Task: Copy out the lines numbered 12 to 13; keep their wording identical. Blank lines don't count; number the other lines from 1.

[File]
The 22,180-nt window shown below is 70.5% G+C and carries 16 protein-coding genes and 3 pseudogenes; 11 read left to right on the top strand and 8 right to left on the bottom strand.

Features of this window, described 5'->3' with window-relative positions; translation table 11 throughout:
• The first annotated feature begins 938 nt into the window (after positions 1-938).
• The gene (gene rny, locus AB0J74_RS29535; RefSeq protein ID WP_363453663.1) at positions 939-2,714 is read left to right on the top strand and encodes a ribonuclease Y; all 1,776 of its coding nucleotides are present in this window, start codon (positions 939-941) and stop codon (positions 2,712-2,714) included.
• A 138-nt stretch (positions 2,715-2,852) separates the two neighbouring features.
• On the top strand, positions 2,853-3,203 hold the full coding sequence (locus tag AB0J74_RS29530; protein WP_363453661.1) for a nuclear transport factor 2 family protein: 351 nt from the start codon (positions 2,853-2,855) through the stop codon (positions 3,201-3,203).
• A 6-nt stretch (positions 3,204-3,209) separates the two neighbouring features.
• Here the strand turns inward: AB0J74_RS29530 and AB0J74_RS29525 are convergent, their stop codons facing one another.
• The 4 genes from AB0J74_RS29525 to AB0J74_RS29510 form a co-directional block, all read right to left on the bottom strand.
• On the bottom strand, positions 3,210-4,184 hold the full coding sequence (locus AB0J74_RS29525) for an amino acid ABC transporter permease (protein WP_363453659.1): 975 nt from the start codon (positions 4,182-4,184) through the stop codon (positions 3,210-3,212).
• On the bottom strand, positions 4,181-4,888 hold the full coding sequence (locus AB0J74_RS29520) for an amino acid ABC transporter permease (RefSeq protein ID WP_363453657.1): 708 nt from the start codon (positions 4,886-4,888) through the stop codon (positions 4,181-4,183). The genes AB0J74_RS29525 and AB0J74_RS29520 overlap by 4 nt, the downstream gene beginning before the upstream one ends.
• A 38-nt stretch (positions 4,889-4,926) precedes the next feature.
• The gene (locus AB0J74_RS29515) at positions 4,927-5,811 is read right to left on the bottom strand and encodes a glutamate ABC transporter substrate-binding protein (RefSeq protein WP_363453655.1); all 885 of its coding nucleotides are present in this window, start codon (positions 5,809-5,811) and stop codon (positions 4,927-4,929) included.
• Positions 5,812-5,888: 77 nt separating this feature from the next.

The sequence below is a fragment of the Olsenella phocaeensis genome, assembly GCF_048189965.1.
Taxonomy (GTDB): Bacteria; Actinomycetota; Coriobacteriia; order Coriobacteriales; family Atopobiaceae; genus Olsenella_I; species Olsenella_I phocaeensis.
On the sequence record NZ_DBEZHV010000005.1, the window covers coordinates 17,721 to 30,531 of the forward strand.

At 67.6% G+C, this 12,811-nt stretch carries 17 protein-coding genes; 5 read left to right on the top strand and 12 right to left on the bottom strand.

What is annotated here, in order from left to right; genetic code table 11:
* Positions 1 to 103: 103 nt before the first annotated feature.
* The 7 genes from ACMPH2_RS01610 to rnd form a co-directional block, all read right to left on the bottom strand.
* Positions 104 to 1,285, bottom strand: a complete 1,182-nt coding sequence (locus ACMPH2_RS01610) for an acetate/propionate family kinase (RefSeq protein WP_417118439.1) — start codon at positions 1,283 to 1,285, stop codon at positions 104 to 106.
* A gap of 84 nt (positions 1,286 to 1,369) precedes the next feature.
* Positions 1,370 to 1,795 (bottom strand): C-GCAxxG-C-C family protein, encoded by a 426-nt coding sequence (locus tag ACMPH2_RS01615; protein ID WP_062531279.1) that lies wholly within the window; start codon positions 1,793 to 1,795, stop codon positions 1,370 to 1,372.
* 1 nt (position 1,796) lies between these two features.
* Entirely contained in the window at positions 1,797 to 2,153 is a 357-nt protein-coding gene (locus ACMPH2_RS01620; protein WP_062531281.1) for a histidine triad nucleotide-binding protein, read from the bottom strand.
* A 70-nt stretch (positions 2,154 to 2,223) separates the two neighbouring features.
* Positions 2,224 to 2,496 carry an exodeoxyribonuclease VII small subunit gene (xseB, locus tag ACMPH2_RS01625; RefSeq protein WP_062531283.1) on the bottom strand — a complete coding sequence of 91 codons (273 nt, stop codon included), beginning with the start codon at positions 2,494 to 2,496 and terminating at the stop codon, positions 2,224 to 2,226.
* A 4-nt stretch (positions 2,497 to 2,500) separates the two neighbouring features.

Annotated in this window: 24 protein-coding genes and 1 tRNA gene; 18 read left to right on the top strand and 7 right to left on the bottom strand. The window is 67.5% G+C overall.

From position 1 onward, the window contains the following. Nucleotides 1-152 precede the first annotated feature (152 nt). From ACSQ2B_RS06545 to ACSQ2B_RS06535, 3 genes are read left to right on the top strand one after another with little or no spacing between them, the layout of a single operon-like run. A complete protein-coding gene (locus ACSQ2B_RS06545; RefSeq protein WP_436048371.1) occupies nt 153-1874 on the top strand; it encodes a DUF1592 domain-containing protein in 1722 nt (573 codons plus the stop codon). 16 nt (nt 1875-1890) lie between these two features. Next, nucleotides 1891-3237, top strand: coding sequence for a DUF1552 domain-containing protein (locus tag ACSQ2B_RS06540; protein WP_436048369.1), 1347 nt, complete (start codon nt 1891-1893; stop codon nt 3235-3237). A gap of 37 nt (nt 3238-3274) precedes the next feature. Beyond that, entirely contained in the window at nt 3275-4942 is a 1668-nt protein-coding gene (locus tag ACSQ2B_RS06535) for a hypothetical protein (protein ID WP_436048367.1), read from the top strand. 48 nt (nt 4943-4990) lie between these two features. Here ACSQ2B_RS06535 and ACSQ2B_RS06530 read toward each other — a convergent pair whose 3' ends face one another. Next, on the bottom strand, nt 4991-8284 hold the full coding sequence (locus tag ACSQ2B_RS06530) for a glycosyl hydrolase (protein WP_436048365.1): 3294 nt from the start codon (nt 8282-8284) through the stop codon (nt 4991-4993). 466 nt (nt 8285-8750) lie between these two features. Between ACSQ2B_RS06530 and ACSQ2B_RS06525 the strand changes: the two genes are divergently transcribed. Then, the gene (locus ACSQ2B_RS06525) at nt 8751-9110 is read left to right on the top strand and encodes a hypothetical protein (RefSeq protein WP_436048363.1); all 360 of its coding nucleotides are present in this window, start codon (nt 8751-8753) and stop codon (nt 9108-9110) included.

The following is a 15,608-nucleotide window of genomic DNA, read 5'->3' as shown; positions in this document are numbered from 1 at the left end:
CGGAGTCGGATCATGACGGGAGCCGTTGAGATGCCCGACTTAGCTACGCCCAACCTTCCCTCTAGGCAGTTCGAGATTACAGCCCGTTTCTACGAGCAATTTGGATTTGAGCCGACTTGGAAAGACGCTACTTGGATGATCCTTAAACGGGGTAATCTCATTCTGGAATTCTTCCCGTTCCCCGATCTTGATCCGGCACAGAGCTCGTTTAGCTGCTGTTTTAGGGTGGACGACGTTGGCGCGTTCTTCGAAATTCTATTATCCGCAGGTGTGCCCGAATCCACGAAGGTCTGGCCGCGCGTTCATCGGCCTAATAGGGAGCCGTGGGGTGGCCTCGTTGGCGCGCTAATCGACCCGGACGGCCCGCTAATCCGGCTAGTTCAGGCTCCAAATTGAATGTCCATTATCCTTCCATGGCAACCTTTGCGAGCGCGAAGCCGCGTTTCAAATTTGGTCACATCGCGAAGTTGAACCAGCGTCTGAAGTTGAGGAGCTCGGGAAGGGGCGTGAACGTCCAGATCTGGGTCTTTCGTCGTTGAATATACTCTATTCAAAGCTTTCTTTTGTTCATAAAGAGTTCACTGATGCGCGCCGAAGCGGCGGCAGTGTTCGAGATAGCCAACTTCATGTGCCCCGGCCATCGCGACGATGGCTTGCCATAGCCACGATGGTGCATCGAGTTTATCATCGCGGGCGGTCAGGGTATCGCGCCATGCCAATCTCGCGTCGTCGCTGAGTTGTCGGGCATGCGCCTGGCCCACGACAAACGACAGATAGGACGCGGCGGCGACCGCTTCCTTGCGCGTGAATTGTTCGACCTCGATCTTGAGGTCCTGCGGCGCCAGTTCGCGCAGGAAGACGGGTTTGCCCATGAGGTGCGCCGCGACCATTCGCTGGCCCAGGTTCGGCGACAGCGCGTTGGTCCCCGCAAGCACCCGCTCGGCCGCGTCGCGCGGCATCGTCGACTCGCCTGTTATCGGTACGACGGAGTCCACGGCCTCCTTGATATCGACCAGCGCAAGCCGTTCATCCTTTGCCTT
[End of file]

• A 38-nt stretch (positions 4,889-4,926) precedes the next feature.
• The gene (locus AB0J74_RS29515) at positions 4,927-5,811 is read right to left on the bottom strand and encodes a glutamate ABC transporter substrate-binding protein (RefSeq protein WP_363453655.1); all 885 of its coding nucleotides are present in this window, start codon (positions 5,809-5,811) and stop codon (positions 4,927-4,929) included.